-D: system where forces are parallel and lie in same plane but don't have same line of action
-forces cause rotation around a stationary point
-resulting effect: rotation, translation, no motion


Rotary Force Systems

-force couples



-rotary application of forces
-causes movement around an axis
-T=Fr (r=perpendicular line of action of the force to the pivot point)
-torque produced varies according to length of moment arm



-application of parallel force systems
-D: machine that operates on principle of a rigid bar being acted upon by forces which tend to rotate the bar about a pivot point
-may be used to increase force, change effective direction of the effort force, increase distance


Levers Terminology

-F=effort or moving or holding force
-R=resisting force or weight
-A=point of pivot on axis
-FA=force arm or perpendicular distance from force to axis
-RA=resistance arm or perpendicular distance from resistance to axis
-MA=mechanical advantage or efficiency of lever
-the larger the MA, the easier the tast


1st Class Levers

-axis located between weight and force
-may be configured many ways: MA > 1, MA < 1, MA=1
-can use small effort to lift a large resistance
-may act at small distance to move resistance a great distance
-ex: cervical extensors


2nd Class Levers

-weight located between force and axis
-RA always smaller than FA
-MA always greater than 1
-can use small effort to move resistance, but it must move a greater distance than the resistance
-able to lift a large load with little effort
-ex: ankle plantarflexors
-less effort for a large resistance


3rd Class Levers

-force located between axis and weight
-FA always smaller than RA
-MA always less than 1
-force must always be greater than resistance
-what is loft in effort is gained in distance
-can move resistance a large distance (lots of ROM)
-ex: biceps brachii


Force Couples

-special parallel force system
-forces equal in magnitude but opposite in direction
-no linear motion occurs in pure force couple (steering wheel, bike handlebars)
-force couples in body are imperfect


Force Couples in Body

-lowering arm against resistance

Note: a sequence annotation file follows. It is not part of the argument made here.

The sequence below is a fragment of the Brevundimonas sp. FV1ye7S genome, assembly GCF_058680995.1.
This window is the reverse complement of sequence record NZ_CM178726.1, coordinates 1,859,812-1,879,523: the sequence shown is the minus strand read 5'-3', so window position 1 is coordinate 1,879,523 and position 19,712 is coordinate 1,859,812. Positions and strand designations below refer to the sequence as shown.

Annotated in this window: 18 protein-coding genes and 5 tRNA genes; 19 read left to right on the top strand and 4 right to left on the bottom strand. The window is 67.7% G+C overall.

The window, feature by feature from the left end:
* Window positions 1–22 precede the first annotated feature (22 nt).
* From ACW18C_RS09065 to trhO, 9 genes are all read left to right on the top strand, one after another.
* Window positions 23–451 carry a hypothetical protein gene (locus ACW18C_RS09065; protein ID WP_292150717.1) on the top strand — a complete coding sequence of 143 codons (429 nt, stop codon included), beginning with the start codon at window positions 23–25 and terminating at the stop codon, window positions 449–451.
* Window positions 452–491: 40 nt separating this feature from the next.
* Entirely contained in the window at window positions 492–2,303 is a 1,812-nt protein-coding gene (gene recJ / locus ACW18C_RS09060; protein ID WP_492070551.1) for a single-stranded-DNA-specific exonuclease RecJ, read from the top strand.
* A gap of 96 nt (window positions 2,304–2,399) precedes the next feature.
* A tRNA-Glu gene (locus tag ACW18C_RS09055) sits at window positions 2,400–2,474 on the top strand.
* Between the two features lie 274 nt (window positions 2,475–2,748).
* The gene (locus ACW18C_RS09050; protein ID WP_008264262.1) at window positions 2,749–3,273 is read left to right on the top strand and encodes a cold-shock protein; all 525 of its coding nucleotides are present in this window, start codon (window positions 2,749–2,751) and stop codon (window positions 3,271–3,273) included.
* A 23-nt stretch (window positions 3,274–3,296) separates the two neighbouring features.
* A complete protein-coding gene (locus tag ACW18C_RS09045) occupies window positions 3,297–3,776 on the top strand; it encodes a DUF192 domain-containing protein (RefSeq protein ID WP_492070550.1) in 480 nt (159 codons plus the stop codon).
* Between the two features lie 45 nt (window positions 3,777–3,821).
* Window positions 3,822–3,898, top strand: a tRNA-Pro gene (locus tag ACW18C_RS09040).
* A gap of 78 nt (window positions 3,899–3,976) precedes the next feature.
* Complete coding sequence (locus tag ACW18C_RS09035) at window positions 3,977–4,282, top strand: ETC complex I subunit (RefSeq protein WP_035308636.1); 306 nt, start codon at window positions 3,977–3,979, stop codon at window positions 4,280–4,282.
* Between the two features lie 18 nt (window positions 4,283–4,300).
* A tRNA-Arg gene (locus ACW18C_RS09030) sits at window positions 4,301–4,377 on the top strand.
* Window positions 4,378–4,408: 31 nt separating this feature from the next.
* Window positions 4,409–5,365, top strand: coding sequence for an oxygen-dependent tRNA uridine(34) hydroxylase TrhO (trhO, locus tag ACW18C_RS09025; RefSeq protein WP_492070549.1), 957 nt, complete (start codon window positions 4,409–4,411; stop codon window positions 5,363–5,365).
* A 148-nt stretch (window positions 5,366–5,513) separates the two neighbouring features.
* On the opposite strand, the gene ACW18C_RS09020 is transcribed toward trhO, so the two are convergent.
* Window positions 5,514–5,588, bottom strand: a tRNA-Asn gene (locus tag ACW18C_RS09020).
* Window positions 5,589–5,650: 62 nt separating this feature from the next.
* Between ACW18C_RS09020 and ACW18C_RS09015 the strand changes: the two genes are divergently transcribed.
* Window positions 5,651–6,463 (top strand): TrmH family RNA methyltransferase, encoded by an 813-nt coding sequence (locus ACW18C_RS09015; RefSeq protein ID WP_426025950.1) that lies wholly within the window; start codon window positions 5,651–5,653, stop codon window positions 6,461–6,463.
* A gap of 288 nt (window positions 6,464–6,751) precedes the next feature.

-L dorsi and T major work as force couple with rhomboid
-other mm contributing: pec major, pec minor, levator scapulae, serratus anterior
-for flexion and abduction deltoid and rotator cuff work together
-r. cuff applies force to humeral head
-depresses and stabilizes head in glenoid fossa
-deltoid applies force to elevate humerus
-most evident in early abduction and flexion up to 90*
-relationship changes in upper range secondary to decreased r. cuff activity drops off
-direction of pull for various UE muscles in resting arm position demonstrated by picture on page 13
-contributions of each may vary for flexion, abduction, etc and phase of motion


Tension Force

-equal and opposite loads
-applied outward from surface
-greatest tensile force on plane perpendicular to load
-structure lengthens and narrows


Compression Force

-equal to opposite loads
-applied toward surface of structure
-maximum force perpendicular to plane
-structure shortens and widens


Shear Force

-applied parallel to surface


Bending Force

-applied load causes bend around axis
-tensile stresses/strains act on one side
-compressive stresses/strains act on one side


Torsion Force

-load applied about an axis
-twisting force


Combined Forces

-more descriptive of what happens in nature


Take Home Points

-application of kinetic principles helps us understand many aspects of human motion
-kinetic energy, potential energy, and friction contribute in unique ways to physical activity
-linear, concurrent, and parallel and rotary forces influence motion in subtly different ways
-six types of force-many times in combination-are seen in many types of healthy and pathologic human motion